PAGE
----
Once Upon a Time in Hollywood is playing at theaters across the valley.

Published in Reviews

Netflix’s original film War Machine is all screwy. Brad Pitt plays Gen. Glen McMahon (clearly based on real-life General Stanley McChrystal), put in charge of the war in Afghanistan during the Obama administration.

McMahon is just Pitt’s Inglourious Basterds character without a mustache—but this time, Pitt never seems relaxed in the part. Instead, he seems lost in a movie that doesn’t really know where it’s going. It’s military satire, and then it’s a serious depiction of men at war, and then it’s a straight-up comedy, and then it’s a political intrigue movie, and so on.

Writer/director David Michod tries to wrangle this mess with the ultimate movie crutch—the voiceover, provided by a character based on the real journalist who wrote the article and later the book on which the film is based. The late Michael Hastings (depicted here as a character called Sean Cullen and played by Scoot McNairy) wrote the Rolling Stone article that eventually inspired the book, The Operators. It also brought down McChrystal, depicted here as a bit of a nut—but a lovely, friendly nut who cared about his men, but wanted to win, win, win.

While trying to win, he leaked classified info and messed with the president. The film also tries to be a condemnation of American activity overseas, with a not-so-nice depiction of Obama, played here by a mediocre Obama impersonator (Reggie Brown).

A strong cast including Anthony Michael Hall, Will Poulter, Alan Ruck and Meg Tilly can’t save this schizoid film.

War Machine is now streaming on Netflix.

Published in Reviews

Director Adam McKay, the master behind broad-comedy gems Anchorman and Step Brothers, flexes his more-serious muscles for The Big Short, a take on the housing bubble that nearly destroyed the global economy.

An ensemble cast including Christian Bale, Steve Carell, Ryan Gosling and Brad Pitt makes this a funny yet scary look at how big banks nearly sent our economy back to the Stone Age. Carell is especially good as Mark Baum, a banker with a conscience who realizes a little too late that things are going down hill—and that his wealth is coming at the expense of many U.S. homeowners.

Bale is typically good as Michael Burry, a man who saw the storm coming and made a boatload of money by betting against the biggest monsters of modern finance. Pitt has fun as a financial guru who has taken to the hills in anticipation of the oncoming financial apocalypse, while Gosling gives the whole thing a nice Martin Scorsese vibe as a fast-talking banker/narrator.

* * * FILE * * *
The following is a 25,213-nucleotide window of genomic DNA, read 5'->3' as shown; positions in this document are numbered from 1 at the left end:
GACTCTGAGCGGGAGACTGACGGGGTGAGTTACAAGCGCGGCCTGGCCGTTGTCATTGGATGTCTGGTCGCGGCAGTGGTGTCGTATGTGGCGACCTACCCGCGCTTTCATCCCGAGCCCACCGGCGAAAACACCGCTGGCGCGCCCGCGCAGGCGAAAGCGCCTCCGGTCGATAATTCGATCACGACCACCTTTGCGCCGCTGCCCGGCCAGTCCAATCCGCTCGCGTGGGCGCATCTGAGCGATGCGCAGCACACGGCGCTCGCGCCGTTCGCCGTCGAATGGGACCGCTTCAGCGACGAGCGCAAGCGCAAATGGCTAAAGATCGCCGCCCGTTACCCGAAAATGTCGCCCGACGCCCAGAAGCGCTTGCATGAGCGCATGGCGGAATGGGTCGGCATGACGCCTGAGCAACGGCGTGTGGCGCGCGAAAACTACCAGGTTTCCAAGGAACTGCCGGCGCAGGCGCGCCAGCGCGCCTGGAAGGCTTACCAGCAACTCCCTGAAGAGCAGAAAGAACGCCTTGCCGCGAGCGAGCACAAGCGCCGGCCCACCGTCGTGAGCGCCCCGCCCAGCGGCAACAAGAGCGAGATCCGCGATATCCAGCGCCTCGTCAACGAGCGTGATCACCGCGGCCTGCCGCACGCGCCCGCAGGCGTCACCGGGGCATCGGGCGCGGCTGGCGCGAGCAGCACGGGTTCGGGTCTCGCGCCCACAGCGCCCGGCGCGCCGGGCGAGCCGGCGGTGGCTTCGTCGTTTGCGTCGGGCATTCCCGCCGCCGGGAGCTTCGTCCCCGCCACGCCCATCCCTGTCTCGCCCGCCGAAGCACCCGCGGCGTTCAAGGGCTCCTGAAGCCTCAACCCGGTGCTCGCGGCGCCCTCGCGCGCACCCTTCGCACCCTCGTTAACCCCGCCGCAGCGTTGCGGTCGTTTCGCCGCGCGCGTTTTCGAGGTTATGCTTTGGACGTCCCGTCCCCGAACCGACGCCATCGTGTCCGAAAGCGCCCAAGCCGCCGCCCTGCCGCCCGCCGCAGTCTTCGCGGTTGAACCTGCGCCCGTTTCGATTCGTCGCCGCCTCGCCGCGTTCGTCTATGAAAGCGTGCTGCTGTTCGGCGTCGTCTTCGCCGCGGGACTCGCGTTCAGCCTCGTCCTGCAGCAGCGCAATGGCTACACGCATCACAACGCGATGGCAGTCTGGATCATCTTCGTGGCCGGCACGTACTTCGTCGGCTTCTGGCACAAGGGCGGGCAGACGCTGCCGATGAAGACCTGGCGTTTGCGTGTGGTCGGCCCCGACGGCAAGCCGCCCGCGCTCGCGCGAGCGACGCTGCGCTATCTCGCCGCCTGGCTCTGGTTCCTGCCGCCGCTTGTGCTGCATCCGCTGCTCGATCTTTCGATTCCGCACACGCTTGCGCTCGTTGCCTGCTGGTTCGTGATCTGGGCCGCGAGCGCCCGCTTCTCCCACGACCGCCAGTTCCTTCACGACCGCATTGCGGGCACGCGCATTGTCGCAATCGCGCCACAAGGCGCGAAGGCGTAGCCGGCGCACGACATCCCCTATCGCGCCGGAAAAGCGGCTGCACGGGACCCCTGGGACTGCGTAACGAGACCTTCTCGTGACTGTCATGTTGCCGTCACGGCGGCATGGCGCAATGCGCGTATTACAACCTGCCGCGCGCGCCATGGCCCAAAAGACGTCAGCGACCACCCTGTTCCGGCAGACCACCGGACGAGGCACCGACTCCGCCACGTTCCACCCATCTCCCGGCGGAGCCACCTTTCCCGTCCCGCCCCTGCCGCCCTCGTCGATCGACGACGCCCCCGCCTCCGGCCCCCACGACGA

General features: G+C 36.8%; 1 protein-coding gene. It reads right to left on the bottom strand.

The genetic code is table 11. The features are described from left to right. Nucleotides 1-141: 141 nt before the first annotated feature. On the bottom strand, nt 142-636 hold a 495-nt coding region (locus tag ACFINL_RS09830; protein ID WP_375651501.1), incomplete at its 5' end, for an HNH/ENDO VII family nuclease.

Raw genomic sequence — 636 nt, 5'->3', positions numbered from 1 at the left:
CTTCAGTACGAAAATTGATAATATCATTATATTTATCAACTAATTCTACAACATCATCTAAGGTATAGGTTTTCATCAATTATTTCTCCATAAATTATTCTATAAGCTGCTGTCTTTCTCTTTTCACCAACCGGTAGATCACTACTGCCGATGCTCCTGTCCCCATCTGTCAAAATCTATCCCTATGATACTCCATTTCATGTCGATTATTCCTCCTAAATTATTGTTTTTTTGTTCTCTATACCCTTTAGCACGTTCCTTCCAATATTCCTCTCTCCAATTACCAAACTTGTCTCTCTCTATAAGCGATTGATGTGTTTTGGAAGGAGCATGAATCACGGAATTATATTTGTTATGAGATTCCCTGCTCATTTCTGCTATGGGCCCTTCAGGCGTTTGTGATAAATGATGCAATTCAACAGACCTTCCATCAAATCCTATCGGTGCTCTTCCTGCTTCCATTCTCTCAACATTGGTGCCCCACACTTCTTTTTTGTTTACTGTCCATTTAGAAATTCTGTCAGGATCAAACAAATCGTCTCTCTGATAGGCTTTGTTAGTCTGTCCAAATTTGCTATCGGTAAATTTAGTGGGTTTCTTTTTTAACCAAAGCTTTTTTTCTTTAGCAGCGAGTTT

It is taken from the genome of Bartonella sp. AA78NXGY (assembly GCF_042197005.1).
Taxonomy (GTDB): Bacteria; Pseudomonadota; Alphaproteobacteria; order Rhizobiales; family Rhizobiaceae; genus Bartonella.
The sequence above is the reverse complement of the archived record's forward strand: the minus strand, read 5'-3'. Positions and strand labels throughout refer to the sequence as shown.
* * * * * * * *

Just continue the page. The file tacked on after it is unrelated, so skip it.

This is a drama, but it’s often funny. (Margot Robbie in a bubble bath…brilliant!) McKay shows that his chops go well beyond directing Will Ferrell with a fireman mustache.

The Big Short is playing at theaters across the valley.

Published in Reviews

Right in time for Halloween, writer-director David Ayer has come up with a genuine horror show in Fury, his take on a World War II tank crew trying to survive the last days of the war.

This film goes full-bore in showing the horrors of war—in fact, the very first scene depicts a brutal act of violence that proves Ayer is not playing games. His intention is to show the effects of war on a group of men who are clinging to the last threads of sanity after years of claustrophobic, blood-soaked terror inside a tank.

Brad Pitt leads the crew as Don “Wardaddy” Collier, a grizzled, scarred individual who behaves questionably as he treks across Nazi Germany. When he’s saddled with a new recruit, Norman (Logan Lerman), his behavior becomes a strange mix of paternal and completely unhinged.

Other members of the crew include Boyd “Bible” Swan (Shia LaBeouf), Trini “Gordo” Garcia (Michael Peña) and Grady “Coon-Ass” Travis (Jon Bernthal). Ayer may have created each of these characters as odes to the John Wayne war movies of yore. However, that is where the common thread with bravado-filled old-timey war movies ends: There is nothing clichéd or old-timey about the way in which these characters are portrayed.

Much of the film takes place inside the tank, with a few breaks, most notably a scene in which Wardaddy introduces Logan to a nice German girl while he has some eggs. The carnage in the battle scenes is unrelenting. A sequence in which a group of U.S. tanks goes up against one superior German tank is as harrowing as moviemaking gets.

It all builds up to a final sequence during which the tank breaks down, and Wardaddy decides he isn’t going to run away, even though a large group of enemy soldiers is approaching. The crew decides to fight it out alongside their leader. I have to believe that many allied soldiers made similar decisions while taking the Nazis down 70 years ago. Not every battle was planned, and the odds were often stacked against them.

Ayer presents a scenario that’s crazy, yet realistic in many ways. No movie could authentically depict the real-life horrors of World War II; however, Ayer and company go to great lengths to show what happens when a nightmare becomes something hellish.